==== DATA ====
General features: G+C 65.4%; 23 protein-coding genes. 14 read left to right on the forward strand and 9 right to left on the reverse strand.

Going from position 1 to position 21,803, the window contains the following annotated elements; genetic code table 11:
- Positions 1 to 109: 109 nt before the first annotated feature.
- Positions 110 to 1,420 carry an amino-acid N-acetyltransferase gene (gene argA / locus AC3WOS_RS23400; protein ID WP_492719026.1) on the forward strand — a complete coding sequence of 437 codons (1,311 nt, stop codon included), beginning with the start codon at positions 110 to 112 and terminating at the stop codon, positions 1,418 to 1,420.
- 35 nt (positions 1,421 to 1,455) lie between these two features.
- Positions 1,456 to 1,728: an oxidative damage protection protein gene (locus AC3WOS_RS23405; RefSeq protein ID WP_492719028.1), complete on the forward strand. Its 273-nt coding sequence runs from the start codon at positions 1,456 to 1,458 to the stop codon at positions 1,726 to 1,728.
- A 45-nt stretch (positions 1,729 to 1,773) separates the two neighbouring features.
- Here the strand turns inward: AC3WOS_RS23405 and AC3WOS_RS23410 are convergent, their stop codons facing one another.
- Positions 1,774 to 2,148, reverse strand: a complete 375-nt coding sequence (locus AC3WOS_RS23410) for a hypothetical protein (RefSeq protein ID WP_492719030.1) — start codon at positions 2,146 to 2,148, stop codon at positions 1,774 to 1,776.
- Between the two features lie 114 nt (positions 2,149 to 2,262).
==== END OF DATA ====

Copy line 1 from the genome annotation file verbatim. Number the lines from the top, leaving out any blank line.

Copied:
General features: G+C 65.4%; 23 protein-coding genes. 14 read left to right on the forward strand and 9 right to left on the reverse strand.